Every so often the world’s tectonic plates shift and an earthquake is the result.
Something similar happens on the international currency markets where now and again, there is a correction. One currency comes under pressure, it can take no more and its controllers take drastic action.
It occurred here in 1992, with Black Wednesday, when the British government stopped shadowing the European Exchange Rate Mechanism or ERM. The markets went into turmoil, with investors betting correctly that sterling was artificially high. The Chancellor Norman Lamont tried to defend the pound, but in the end, simply had to concede defeat. It was a humiliating episode for the UK.
Yesterday, the same occurred again, with the Swiss crying “enough” - although their circumstances were the exact reverse of those in which Lamont and his colleagues found themselves in 1992. The Swiss could not keep staving off the tide of money pouring into their country from investors anxious to avoid or ditch the euro.
For three years, the Swiss National Bank had imposed a cap of Swfr1.20 against the euro. That move was introduced in an attempt to stop Switzerland becoming too much of a safe haven. Back then, there were fears the Eurozone would break-up; cash was flowing into Switzerland, and there were real fears the Swiss franc would soar out of control and Swiss exports, which were becoming ever more expensive, would be priced out of the market.
But the cap has not been able to keep the lid on the bubbling Swiss franc. Only last month, the central bank imposed negative interest rates – meaning depositors had to pay to lodge their money in Switzerland. When even that did not dissuade them, the writing was on the wall.
The SNB’s vice-chairman, Jean-Pierre Danthine, said only this week that the cap would remain the cornerstone of Swiss monetary policy. While he was speaking his words designed to dampen feverish speculation, behind the scenes, his colleagues were contemplating a U-turn.
When that came yesterday morning there was chaos. Within seconds, the “Swissie” had climbed nearly 30% against the Euro; other major currencies, including the pound, also fell; Swiss stocks, faced with trying to sell more expensive products overseas (Swiss watches and chocolate became even dearer) also plummeted.
The SNB reduced interest rates even further, by half a percentage point to minus 0.75%. To no avail – investors clamoured for the Swiss franc.
There was anger among the world’s currency overseers. Christine Lagarde, head of the International Monetary Fund, did not disguise her annoyance at not being told.
In the blame game that followed the Swiss came in for a roasting. They should have said, they were behaving selfishly and irresponsibly with typical Swiss secrecy, they’d instigated mayhem when an orderly retreat could have been planned.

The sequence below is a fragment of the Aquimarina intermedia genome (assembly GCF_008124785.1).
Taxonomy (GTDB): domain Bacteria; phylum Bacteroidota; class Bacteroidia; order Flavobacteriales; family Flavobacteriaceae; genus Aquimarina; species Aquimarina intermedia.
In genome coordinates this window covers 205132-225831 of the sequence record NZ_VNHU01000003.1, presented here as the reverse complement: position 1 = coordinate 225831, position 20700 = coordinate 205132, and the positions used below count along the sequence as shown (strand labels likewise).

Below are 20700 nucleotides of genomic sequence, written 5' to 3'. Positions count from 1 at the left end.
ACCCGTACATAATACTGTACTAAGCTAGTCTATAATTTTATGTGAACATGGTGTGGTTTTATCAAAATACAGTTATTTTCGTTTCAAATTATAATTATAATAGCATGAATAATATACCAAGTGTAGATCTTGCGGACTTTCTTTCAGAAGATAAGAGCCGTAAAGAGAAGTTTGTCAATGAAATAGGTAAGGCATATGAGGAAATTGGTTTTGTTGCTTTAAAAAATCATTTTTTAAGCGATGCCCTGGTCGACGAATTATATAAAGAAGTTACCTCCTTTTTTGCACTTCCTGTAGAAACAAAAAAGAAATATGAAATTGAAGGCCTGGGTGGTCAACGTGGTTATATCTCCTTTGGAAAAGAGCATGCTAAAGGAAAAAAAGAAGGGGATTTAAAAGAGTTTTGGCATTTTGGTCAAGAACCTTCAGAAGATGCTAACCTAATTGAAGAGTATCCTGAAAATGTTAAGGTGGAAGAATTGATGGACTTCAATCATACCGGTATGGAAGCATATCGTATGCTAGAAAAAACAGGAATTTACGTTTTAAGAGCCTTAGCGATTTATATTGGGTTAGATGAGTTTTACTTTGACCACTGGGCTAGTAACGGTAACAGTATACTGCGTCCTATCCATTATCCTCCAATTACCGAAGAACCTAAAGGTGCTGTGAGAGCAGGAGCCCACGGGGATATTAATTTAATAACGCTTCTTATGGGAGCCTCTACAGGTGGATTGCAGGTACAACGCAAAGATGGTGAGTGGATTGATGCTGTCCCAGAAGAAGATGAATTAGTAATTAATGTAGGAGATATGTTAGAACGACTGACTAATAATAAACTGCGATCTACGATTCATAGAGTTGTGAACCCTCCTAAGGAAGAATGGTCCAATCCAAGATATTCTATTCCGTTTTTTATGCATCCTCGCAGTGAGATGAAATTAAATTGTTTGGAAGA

The truth, though, is that the Swiss were not the real villains here. It’s hardly their fault if people would rather hold their currency than the euro. They’re a small nation – there was only so much their central bank could do in using up reserves to buy the euro to weaken the Swiss franc (in 1992, the British were frantically buying the pound to strengthen it). Already, in the three years, the Swiss had spent Sfr163 billion in buying bonds in euros.
The last straw for the SNB was the European Central Bank moving ahead with Quantitative Easing, the printing of euros to bolster the single currency area’s economy, and provide a boost to the currency. What surely spooked the Swiss – and caused consternation in the markets – was the thought that the euro QE programme might be enormous, bigger than had been widely supposed. The Swiss were in no position to push back and maintain the cap.
Their reserves amounted to Sfr500 billion, or 80% of their GDP. If the QE was vast, they would be looking at having to spend even more than that, more possibly than 100% of their GDP. This was an untenable position, and that’s when the Swiss threw in the towel.
Those who should receive opprobrium for the maelstrom that is now ensuing, however, are not the Swiss central bankers. For three years, the Eurozone watched the Swiss struggle; during that time, they witnessed money streaming into Switzerland and away from their own currency. The cap was a safety device, implemented in the heat of catastrophe. It could never maintain its grip for long.
It’s the collective failure of the leaders of the Eurozone economies to manage their currency, to find a way out of their disaster that is responsible for the position the Swiss found themselves. With Greece just as fragile as it was back in 2012, France and Italy stagnating, and Germany racked by doubts over the Ukraine and Russia, its largest trading partner, the Eurozone continues to be in an unholy mess.
The currencies storm sparked by the Swiss about turn is a symptom of a deeper and more significant malaise – the failure of the Eurozone to right itself. In many respects, yesterday’s shift was brave of the Swiss – their shares took a pounding, and Swiss boards faced with more expensive exports must have been cursing. The Eurozone bankers, though, should be the ones on the receiving end – they should hang their heads in shame at three years of inaction and impasse.
Now, they’re preparing to act, with their own QE. This, long after Britain launched and completed its own programme. Will it save the single currency?
The Swiss reaction suggests they’re planning a huge gamble. While it may provide a fillip, it’s difficult to see how it can tackle the underlying structural issues – the lack of central tax-raising powers, the inability of the ECB to police the spending of its members and enforce its own strictures. Without that – without discipline being brought to bear – nothing will fundamentally changeReuse content